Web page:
This blog is about our hiking and biking and happenings around our place here in Picture Rocks, just outside of Tucson, AZ. Part two will be all about our birding adventures.

Our first hike of the month was a short one to some petroglyphs up King Canyon. The petroglyphs were created by the Hohokam people who lived in the deserts of southern Arizona and Northern Mexico from about 200 AD to 1500 AD. The petroglyphs cover both sides of the canyon, so the photo below show only a portion of them.

We revisited a peak that we can see from our place. Its official name is Safford, but is referred to as “Sombrero” because of its resemblance from the east to that type of hat. The photo below is of Sombrero from close to the trailhead.

The trail winds around the mountain and up a weakness to the summit. Here Wendy is starting up the final gully. The prominent mountain behind her is Panther Peak, with its saguaro studded ramp.

Here’s Doug at the summit. We could locate our fifth-wheel with our binoculars.

Another February hike was Blackett’s Ridge in Sabino Canyon Recreation Area in the Santa Catalina Mountains. The out-and-back trail climbs with several well-graded switch-backs to the ridge and then continues gradually over false summits to the high point. The photo below is looking west over Tucson to the Tucson Mountains. By the time we were back to the truck, we had hiked 10 kilometres.

Another day we discovered a shorter (5 km) hike on the Lower Javelina loop in the Tortolita Mountains.

We continued to do lots of mountain biking in February. Mostly we rode the 15 kilometre loop at the Tortolita Preserve. Here are more photos of the trail.

Here, Wendy is making her way up out of a wash, with a healthy-looking Palo Verde behind her.

This section is the trickiest. It doesn’t look very steep from the photo, but when a rider is approaching from the wash below, the edge appears as a wall. Wendy’s strategy is to get as much speed as possible so that she only has to stand on her pedals for about two rotations, and then make the quick turn at the top.

We also rode our mountain bike in Honeybee Canyon and we have included some photos of the area in previous posts. One time in February, we met a this cow that had had a close encounter with a cholla cactus. She was lying down when we passed by on the way back, but got up quickly when Doug approached with a plan to flick it off.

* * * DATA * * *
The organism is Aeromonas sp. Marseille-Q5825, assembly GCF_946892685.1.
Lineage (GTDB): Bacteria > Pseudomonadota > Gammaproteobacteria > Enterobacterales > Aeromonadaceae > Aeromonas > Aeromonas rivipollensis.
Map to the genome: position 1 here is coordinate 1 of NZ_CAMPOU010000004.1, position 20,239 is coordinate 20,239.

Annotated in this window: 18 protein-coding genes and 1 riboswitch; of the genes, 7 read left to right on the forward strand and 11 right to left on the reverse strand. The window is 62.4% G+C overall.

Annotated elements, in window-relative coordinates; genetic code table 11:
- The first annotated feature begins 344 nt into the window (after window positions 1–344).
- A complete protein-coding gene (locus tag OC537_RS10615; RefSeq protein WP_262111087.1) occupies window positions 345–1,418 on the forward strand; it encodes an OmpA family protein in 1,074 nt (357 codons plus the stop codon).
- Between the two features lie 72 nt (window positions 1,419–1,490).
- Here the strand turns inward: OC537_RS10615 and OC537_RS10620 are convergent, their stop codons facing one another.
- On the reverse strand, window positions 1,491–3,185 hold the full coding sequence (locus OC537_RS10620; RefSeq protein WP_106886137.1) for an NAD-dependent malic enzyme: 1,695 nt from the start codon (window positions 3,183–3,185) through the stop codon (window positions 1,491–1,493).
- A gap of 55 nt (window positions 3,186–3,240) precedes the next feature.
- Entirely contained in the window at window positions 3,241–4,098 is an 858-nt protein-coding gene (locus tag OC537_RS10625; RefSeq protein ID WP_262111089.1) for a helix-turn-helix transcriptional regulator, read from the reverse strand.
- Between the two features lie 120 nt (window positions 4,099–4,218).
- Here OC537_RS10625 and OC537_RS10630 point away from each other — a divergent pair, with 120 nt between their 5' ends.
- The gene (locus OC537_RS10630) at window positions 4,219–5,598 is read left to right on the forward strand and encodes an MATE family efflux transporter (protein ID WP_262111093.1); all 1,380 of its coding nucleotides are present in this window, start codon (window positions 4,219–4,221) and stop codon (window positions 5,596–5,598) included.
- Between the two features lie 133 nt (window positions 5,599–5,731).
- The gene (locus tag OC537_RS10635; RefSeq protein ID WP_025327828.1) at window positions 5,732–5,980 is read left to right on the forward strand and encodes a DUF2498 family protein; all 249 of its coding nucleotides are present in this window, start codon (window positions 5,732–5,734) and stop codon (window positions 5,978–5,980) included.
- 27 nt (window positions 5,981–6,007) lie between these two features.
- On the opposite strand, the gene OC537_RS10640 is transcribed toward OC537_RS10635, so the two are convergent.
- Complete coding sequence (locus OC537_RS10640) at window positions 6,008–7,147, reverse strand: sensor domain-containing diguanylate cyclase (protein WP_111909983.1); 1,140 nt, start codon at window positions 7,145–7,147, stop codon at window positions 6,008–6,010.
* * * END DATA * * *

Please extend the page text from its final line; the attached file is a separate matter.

We visited the Arizona Sonora Desert Museum several times. It was amazing to see flowers blooming in February. Clockwise from top left: Tufted Evening Primrose, unknown, Blanketflower (gaillardia), Desert Beard-tongue (penstemon), Creeping Lantana.

Almost everyday before dinner we do a loop walk around the neighbourhood. Often the sky is cloudless, but sometimes the clouds form in interesting ways.

Wendy had time to design and piece this small quilt top. She made it using “sand-scape” fabric that she bought in the south-west a few years ago.

We have beautiful sunsets, not every night, but this one in the middle of February was outstanding.

Doug replaced the top and seats of an old picnic table that our landlord had and we are enjoying using it. This photo was from the afternoon of Valentine’s Day when we decided to go “out” for guacamole, chips and beer.

On calm mornings, we often see a hot-air balloon hovering over the mountains. On this occasion, the balloon came quite close. We were leaving to go birding, so Doug had his camera handy.

Check out February in Arizona: Part 2 to see our newly discovered birding locations and many bird photos.

2 thoughts on “February in Arizona – Part 1

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